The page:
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Relationship of Alberta Stroke Program Early CT Score (ASPECTS) with the outcome of ischemic stroke and the neurocognitive stroke biomarkers

Abstract

Background

Reliable and acceptable biomarkers are needed to anticipate the outcome and cognitive impairment following ischemic stroke. The goal of this research is to examine the association of ASPECTS with cognitive decline, biomarkers of stroke, and acute ischemic stroke outcomes. This study included 120 patients with ischemic stroke in the middle cerebral artery region. The initial NIHSS, non-contrast CT brain assessed by ASPECTS, and the biomarkers of cognitive decline such as ESR, CRP, S100B, MMP9, and glutamate were investigated. The Montreal Cognitive Assessment and modified Rankin scale (mRS) were evaluated after 3 months. Correlations between ASPECTS, MoCA, biomarkers of cognitive impairment, and mRS were done by Spearman correlation.

Results

The incidence of cognitive impairment in our patients was 25.8%. Stroke biomarkers (ESR, CRP, S100B, MMP9, and glutamate) were significantly increased in cognitively disabled individuals with significantly lower mean MoCA scores than in cognitively intact patients. There was a strong direct correlation linking the initial ASPECTS and total MoCA test score after 3 months follow-up. Cases with unfavorable outcomes were older, more incidence of hypertension, and had higher average initial NIHSS (P < 0.05). While the average ASPECTS scores for the favorable outcome group of patients were significantly higher and there was a significant negative correlation between the initial ASPECTS and modified Rankin Scale score.

Conclusions

ASPECTS is a reliable scale to identify the extent of acute ischemic injury and could participate in assessing the outcome. ASPECTS and particular neurocognitive stroke biomarkers will enable the early detection of post-stroke cognitive impairment.

Trial registration Registration of Clinical Trial Research: ClinicalTrials.gov ID: NCT04235920

Background

Strokes are known to be the third most frequent cause of death after cardiac and neoplastic disorders [1]. Moreover, stroke is a significant cause of mortality and morbidity all around the world. The effect of ischemic injury is so rapid because of the very few reserves of glucose inside the brain, the key energy material [2]. So far, the CT brain is considered to have been the examination of choice for diagnosing patients with acute ischemic stroke (AIS). With regard to adequate assessment in patients with acute ischemic stroke, brain CT is an easy, effective, appropriate and affordable tool [3]. The availability of the non-contrast CT brain to the initial evaluation makes it an effective neuroimaging marker to evaluate acute care outcomes [4, 5].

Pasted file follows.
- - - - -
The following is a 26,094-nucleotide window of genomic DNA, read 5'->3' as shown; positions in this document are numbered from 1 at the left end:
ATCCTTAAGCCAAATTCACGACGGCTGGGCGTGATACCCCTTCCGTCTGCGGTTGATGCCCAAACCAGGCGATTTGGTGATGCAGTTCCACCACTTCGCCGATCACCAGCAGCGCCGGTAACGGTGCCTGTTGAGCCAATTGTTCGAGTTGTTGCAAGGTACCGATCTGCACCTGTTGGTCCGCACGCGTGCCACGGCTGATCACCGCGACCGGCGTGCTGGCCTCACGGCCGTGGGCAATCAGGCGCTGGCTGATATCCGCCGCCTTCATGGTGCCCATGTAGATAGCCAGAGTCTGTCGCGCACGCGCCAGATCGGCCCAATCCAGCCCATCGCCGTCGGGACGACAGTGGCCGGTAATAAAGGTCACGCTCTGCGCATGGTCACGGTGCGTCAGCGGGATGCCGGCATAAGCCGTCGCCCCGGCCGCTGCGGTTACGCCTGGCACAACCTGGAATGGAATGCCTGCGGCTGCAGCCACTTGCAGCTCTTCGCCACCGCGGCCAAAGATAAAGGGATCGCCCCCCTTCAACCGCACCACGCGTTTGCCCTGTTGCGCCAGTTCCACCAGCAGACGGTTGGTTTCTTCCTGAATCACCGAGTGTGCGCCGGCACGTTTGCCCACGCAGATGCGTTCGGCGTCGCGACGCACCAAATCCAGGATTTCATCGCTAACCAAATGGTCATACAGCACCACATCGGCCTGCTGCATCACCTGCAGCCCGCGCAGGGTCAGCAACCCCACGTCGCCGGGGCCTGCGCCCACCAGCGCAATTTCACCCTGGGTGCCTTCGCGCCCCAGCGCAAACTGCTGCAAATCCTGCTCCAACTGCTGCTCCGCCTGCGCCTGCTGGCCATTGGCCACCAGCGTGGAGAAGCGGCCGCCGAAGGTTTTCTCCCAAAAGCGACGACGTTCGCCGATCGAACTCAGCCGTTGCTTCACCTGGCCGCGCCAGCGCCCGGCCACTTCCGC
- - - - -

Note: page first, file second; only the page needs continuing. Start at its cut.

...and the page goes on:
In order to assess the magnitude of early ischemic alterations in the brain, the Alberta Stroke Program Early Computed Tomography Score (ASPECTS) has been widely used [6], and was confirmed to anticipate neurological outcomes [7]. In specific, stroke cases with higher ASPECTS treated with thrombolytic therapy have better outcomes [8,9,10].

In AIS patients, the incidence of cognitive dysfunction is around 25% following 3 months of follow-up [11]. The measurement of cognitive functions by traditional neuropsychological methods after acute stroke is very controversial due to several factors that cause false interpretation of study results, such as the nature of medical status, apathy, depression, and anxiety disorders [12]. In order to predict the nature of its course and the effectiveness of treatment, reliable and acceptable biomarkers are therefore needed to anticipate the occurrence of post-stroke cognitive impairment [13, 14]. The purpose of our research is to examine the association of ASPECTS with cognitive decline, biomarkers of stroke, and acute ischemic stroke outcomes.